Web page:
In the journey: A conversation with Martin Sexton
Leaving his hometown of Syracuse, New York, in 1988, singer-songwriter Martin Sexton hit the road — in search of not only himself and his place in the world, but also his audience, too.
Now, over 30 years later, Sexton is regarded as one of the finest singers and songsmiths in the country, this mesmerizing blend of folk, soul and rock music. It’s a magnetism of tone and aura akin to the likes of Otis Redding, Van Morrison, and Simon & Garfunkel, to name a few.
It’s a communal thing when you’re at a Sexton show, with the cosmic reverend himself up there upon the high stage of melodic serenity, radiating this sense of togetherness and connection between fellow human beings in the presence of the universal language — music.
Smoky Mountain News: Amid “all this” that we’re currently facing as a society, have you been seeking out any silver linings?
Martin Sexton: Oh, have I ever. And I haven’t had to look very far. At first it was, “How am I going to pay the bills?” I just lost a year of touring all around the earth, and, of course, that’s how us musicians make the bulk of our living is touring. Luckily, we had a little money saved we tapped into, and other digital means of revenue streams, which have been a godsend.
But, the root true silver lining I found was, “Hey, I’m stuck.” In fact, it was a beautiful thing, [my family and I] were stuck up at [our cabin in the] Adirondacks [in Upstate New York]. We went up there, and we’re blessed to have that place.
We’re stuck in this cabin. Me and my family — my wife, my boy. And the silver lining we discovered was that we have to be together. We have to do something. So, we’re going to cut each other’s hair. We’re going to wax the floors. We’re going to build a tree house.
Me and my son, we’ve been talking about building the tree house for years, and this was finally the year we did it — we got it done. And then, I sat in the tree house and I wrote a song. [Some] songs came out of it.
I got to FaceTime with my family. I got to focus and kind of look inward. There’s a lot to be learned from sometimes in life. You just have to chop wood and haul water, and there’s a big, big lesson there. We’re so caught up in being wired into the grid 24/7, constant leaps on our cell phones or smartphones reminding us of, “got to be connected, got to be connected.”
But, to just chop wood — and I was literally chopping wood and hauling water — there’s a certain dignity in that. It brings you to the present. It keeps your head where your hands are. And to me, that was part of my silver lining, too, is remembering I’m a human being. I have family that I love. I need to count my blessings. We are here. We’re healthy. That’s what truly matters.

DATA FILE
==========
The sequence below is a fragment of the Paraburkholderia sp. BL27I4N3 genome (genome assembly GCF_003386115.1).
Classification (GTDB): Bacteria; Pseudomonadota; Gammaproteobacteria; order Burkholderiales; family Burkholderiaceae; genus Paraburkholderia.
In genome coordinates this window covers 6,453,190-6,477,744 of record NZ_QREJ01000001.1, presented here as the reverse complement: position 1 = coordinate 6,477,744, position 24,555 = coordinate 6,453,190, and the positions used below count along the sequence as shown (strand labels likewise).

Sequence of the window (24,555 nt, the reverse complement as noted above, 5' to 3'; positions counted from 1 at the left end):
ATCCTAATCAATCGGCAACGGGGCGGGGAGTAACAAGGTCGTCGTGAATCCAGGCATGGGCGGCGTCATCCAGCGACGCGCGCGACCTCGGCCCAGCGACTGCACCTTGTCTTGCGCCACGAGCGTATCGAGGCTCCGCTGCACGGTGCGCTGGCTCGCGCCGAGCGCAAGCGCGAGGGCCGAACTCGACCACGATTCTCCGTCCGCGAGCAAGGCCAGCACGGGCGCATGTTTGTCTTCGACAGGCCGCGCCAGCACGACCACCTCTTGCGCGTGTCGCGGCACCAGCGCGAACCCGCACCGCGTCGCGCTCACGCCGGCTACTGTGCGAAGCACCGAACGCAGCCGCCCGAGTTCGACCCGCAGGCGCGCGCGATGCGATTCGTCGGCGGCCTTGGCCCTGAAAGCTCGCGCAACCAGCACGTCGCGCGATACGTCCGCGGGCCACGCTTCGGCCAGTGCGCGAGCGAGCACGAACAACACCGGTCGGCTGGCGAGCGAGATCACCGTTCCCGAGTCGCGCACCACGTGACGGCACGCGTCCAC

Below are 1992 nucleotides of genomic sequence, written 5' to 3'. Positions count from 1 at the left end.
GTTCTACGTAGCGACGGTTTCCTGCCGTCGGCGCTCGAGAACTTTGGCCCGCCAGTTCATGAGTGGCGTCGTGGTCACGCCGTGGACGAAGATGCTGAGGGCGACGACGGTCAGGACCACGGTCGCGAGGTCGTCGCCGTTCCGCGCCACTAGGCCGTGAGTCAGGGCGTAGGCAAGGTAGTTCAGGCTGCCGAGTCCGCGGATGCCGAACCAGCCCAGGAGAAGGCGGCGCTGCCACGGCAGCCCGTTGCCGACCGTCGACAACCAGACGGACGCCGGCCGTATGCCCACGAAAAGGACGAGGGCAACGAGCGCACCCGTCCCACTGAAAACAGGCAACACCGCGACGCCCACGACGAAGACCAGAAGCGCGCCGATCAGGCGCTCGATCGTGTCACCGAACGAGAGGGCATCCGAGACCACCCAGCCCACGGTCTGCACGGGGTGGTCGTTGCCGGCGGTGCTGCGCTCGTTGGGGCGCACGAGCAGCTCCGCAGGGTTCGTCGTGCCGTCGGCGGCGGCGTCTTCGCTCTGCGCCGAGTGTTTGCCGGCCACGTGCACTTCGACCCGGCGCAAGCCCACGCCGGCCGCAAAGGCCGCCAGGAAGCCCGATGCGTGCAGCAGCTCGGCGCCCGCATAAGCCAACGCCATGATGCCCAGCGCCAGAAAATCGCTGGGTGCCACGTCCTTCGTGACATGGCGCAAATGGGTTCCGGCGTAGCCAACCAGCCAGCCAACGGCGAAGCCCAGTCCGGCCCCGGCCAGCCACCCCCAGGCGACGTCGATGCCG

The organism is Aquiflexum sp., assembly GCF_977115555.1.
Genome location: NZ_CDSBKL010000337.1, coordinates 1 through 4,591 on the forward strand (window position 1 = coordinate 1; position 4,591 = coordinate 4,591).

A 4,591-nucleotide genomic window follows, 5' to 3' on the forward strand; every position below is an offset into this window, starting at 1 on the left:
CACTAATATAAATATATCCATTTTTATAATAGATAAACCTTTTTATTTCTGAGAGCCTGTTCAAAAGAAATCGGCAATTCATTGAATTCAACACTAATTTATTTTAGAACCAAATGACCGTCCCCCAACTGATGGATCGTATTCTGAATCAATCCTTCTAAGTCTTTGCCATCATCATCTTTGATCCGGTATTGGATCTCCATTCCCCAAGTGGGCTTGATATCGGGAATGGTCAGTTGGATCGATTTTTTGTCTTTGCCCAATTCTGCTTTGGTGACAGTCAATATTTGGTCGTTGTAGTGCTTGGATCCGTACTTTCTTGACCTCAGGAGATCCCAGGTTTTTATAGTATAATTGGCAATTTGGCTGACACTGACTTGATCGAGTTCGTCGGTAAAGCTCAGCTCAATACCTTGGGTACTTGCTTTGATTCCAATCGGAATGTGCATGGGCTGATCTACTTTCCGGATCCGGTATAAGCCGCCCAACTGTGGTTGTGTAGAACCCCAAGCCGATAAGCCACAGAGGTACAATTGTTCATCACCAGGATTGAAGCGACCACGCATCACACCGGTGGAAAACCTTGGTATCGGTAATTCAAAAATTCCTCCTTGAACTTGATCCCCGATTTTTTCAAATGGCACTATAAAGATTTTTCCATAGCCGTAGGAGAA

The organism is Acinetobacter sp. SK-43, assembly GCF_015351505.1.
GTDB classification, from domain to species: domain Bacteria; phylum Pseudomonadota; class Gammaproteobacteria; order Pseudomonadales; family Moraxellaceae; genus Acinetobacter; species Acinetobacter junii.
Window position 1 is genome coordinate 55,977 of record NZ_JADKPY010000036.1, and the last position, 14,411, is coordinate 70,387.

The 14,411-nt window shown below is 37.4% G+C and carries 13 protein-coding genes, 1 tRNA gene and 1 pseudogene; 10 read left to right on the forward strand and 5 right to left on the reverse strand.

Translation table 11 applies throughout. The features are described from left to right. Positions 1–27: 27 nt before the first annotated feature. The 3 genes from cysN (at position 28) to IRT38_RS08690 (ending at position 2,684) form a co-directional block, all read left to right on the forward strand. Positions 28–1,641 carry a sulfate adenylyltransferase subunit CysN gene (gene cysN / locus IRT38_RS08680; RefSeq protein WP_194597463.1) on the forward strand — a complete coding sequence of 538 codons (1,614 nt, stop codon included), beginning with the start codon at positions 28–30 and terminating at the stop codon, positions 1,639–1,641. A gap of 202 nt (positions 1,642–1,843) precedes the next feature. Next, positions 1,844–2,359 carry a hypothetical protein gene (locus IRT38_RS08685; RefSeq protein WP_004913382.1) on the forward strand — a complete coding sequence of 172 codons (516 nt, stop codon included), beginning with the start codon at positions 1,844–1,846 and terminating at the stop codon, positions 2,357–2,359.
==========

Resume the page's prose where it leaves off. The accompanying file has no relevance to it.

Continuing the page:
SMN: And I think the shutdown made folks realize how much they miss and need live music, that it isn’t just entertainment — it’s a healing force.
MS: Oh, yeah. You can’t get that digitally. You’ve got to be there and feel the vibration. You’ve got to feel the subs. You’ve got to see the singer sweating. You’ve got to hear your neighbors breathing, emoting, applauding and dancing. You know, there’s no real substitute for that physical reality.
SMN: And I would surmise a justification for why it is you love performing.
MS: Yeah. I mean, I never took it for granted, the fact I could show up and play and have people listen. But, having it gone for six months was a wake-up call.
[My first shows back] were in New Hampshire. About a hundred people, in a backyard at some venue. [Small stage], PA [system] was tiny, lights were literally hung up in a tree.
But, it was beautiful. People got live music. It definitely wasn’t the Fillmore [in San Francisco], but it was a beautiful, honest to goodness musical experience for music-loving fans. And, for me, I’m just happy to be singing in front of human beings, whether it’s in a backyard or on a massive stage somewhere.
SMN: What are you feeling in that moment, where you’ve created this back and forth energy that radiating into the air?
MS: Well, I’m honored and I feel a sense of unity with the people, a sense of “we are in this together.” There’s no real differences. Any differences are left outside the door, where now we’re all one — we’re all alike. We could be different races, different sexual orientations, different political schools. But, in that moment, we’re just people singing in harmony.
Want to go?
Acclaimed singer-songwriter Martin Sexton will perform on the Lake Eden stage at 7 p.m. Saturday, June 5, in Black Mountain.
For more information and/or to purchase tickets, go to www.thefesty.com and click on the “Buy Tickets” tab. To learn more about Martin Sexton, visit www.martinsexton.com.